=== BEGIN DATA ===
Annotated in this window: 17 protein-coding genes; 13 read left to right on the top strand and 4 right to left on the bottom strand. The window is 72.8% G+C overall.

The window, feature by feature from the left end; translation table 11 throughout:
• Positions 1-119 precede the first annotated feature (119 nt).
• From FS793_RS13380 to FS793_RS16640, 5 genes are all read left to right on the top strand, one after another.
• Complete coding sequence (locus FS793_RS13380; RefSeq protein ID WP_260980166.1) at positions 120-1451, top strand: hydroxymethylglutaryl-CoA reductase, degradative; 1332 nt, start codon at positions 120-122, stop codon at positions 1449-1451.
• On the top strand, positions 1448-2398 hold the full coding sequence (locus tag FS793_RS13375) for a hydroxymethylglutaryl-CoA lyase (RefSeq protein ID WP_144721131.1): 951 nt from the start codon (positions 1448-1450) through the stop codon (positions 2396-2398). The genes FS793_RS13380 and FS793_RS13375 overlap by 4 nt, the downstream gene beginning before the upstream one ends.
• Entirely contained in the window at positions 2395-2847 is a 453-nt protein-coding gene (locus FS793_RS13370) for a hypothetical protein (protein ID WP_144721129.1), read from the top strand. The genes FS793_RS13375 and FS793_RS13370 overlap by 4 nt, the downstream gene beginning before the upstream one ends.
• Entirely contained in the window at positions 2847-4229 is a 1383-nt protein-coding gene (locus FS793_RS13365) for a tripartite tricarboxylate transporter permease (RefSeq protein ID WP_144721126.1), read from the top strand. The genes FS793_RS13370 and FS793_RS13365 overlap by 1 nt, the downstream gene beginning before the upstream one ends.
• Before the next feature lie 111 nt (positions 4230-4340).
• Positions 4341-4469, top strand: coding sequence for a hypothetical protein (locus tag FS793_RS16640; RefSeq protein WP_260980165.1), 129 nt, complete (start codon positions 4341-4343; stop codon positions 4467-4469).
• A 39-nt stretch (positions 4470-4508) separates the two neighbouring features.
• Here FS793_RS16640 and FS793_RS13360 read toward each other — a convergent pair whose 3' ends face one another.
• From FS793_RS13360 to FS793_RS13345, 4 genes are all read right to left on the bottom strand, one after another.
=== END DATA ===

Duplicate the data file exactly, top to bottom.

Annotated in this window: 17 protein-coding genes; 13 read left to right on the top strand and 4 right to left on the bottom strand. The window is 72.8% G+C overall.

The window, feature by feature from the left end; translation table 11 throughout:
• Positions 1-119 precede the first annotated feature (119 nt).
• From FS793_RS13380 to FS793_RS16640, 5 genes are all read left to right on the top strand, one after another.
• Complete coding sequence (locus FS793_RS13380; RefSeq protein ID WP_260980166.1) at positions 120-1451, top strand: hydroxymethylglutaryl-CoA reductase, degradative; 1332 nt, start codon at positions 120-122, stop codon at positions 1449-1451.
• On the top strand, positions 1448-2398 hold the full coding sequence (locus tag FS793_RS13375) for a hydroxymethylglutaryl-CoA lyase (RefSeq protein ID WP_144721131.1): 951 nt from the start codon (positions 1448-1450) through the stop codon (positions 2396-2398). The genes FS793_RS13380 and FS793_RS13375 overlap by 4 nt, the downstream gene beginning before the upstream one ends.
• Entirely contained in the window at positions 2395-2847 is a 453-nt protein-coding gene (locus FS793_RS13370) for a hypothetical protein (protein ID WP_144721129.1), read from the top strand. The genes FS793_RS13375 and FS793_RS13370 overlap by 4 nt, the downstream gene beginning before the upstream one ends.
• Entirely contained in the window at positions 2847-4229 is a 1383-nt protein-coding gene (locus FS793_RS13365) for a tripartite tricarboxylate transporter permease (RefSeq protein ID WP_144721126.1), read from the top strand. The genes FS793_RS13370 and FS793_RS13365 overlap by 1 nt, the downstream gene beginning before the upstream one ends.
• Before the next feature lie 111 nt (positions 4230-4340).
• Positions 4341-4469, top strand: coding sequence for a hypothetical protein (locus tag FS793_RS16640; RefSeq protein WP_260980165.1), 129 nt, complete (start codon positions 4341-4343; stop codon positions 4467-4469).
• A 39-nt stretch (positions 4470-4508) separates the two neighbouring features.
• Here FS793_RS16640 and FS793_RS13360 read toward each other — a convergent pair whose 3' ends face one another.
• From FS793_RS13360 to FS793_RS13345, 4 genes are all read right to left on the bottom strand, one after another.